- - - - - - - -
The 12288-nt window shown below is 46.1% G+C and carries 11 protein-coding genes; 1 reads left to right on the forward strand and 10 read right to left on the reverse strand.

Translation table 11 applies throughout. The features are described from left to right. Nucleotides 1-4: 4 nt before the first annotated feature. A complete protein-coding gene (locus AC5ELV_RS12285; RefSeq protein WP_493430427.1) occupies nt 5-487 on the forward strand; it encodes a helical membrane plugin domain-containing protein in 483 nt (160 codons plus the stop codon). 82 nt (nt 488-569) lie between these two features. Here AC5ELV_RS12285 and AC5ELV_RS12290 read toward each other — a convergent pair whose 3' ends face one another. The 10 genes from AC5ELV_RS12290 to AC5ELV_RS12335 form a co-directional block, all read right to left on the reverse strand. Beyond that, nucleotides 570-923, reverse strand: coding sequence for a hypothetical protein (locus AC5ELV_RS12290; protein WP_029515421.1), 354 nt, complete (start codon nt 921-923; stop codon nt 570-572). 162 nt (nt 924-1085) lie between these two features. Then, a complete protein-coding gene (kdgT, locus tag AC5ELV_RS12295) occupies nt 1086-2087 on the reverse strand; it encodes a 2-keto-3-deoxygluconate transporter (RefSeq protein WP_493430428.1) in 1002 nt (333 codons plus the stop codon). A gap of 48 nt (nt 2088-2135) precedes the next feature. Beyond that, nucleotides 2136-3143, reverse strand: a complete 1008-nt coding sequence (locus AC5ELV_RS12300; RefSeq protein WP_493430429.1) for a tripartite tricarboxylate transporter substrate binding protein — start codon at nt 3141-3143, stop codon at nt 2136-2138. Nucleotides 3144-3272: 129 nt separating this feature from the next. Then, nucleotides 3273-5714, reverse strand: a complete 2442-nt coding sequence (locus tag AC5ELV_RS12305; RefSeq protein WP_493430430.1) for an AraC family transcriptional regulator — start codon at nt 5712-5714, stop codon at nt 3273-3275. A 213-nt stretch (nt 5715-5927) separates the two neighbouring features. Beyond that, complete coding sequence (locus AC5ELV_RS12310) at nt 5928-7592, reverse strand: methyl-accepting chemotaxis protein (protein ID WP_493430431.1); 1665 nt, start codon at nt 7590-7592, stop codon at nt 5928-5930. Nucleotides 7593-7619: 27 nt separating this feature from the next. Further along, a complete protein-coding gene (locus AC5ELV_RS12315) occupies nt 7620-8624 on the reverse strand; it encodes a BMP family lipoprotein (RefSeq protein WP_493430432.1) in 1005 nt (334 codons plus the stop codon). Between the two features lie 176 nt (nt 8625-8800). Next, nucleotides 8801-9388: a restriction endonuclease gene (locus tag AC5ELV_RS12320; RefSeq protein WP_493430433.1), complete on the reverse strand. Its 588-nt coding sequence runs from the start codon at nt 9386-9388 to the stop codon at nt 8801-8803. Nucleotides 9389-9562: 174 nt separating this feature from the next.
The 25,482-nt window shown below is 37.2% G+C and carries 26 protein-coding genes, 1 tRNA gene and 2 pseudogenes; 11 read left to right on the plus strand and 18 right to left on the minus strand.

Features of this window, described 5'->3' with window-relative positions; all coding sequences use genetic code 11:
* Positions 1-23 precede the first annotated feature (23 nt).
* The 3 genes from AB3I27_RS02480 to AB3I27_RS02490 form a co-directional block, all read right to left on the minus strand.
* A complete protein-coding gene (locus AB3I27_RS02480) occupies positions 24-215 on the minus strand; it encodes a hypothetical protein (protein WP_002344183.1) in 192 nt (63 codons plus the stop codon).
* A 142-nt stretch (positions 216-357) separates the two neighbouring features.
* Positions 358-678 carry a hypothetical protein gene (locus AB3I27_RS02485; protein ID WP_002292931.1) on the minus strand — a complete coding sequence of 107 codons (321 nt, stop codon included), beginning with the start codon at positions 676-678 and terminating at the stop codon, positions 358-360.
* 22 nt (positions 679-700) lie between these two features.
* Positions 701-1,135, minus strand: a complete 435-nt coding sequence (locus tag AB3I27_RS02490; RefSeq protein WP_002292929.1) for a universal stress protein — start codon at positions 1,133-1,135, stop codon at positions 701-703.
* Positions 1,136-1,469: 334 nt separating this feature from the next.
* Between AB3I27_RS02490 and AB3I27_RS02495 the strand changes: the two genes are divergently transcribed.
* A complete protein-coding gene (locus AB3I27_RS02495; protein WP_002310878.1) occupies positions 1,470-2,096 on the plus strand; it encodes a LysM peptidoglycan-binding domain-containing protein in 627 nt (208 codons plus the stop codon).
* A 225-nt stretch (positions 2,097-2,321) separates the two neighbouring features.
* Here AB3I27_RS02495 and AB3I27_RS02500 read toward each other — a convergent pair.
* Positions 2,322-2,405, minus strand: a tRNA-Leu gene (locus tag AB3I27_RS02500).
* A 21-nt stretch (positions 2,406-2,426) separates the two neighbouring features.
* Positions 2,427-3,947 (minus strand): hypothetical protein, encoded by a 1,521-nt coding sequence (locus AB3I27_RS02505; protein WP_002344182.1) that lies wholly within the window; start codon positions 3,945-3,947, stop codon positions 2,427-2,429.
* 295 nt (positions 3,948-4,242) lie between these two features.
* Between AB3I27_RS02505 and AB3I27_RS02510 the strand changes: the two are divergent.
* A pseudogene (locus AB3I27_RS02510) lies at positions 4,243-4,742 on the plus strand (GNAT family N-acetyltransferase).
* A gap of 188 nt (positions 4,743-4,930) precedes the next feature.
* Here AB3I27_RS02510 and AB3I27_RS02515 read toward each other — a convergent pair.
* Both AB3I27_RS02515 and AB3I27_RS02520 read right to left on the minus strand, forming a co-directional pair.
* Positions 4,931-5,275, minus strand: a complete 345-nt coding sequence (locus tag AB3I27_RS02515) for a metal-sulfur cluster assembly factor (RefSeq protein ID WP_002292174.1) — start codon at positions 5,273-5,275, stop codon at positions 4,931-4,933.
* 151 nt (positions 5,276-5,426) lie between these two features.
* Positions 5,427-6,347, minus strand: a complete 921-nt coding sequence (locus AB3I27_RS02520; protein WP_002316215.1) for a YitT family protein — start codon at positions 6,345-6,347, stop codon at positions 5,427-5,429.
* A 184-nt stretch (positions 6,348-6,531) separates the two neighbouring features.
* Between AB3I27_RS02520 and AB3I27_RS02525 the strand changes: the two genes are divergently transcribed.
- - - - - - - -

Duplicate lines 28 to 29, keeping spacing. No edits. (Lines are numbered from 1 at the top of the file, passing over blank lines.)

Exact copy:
* Positions 5,427-6,347, minus strand: a complete 921-nt coding sequence (locus AB3I27_RS02520; protein WP_002316215.1) for a YitT family protein — start codon at positions 6,345-6,347, stop codon at positions 5,427-5,429.
* A 184-nt stretch (positions 6,348-6,531) separates the two neighbouring features.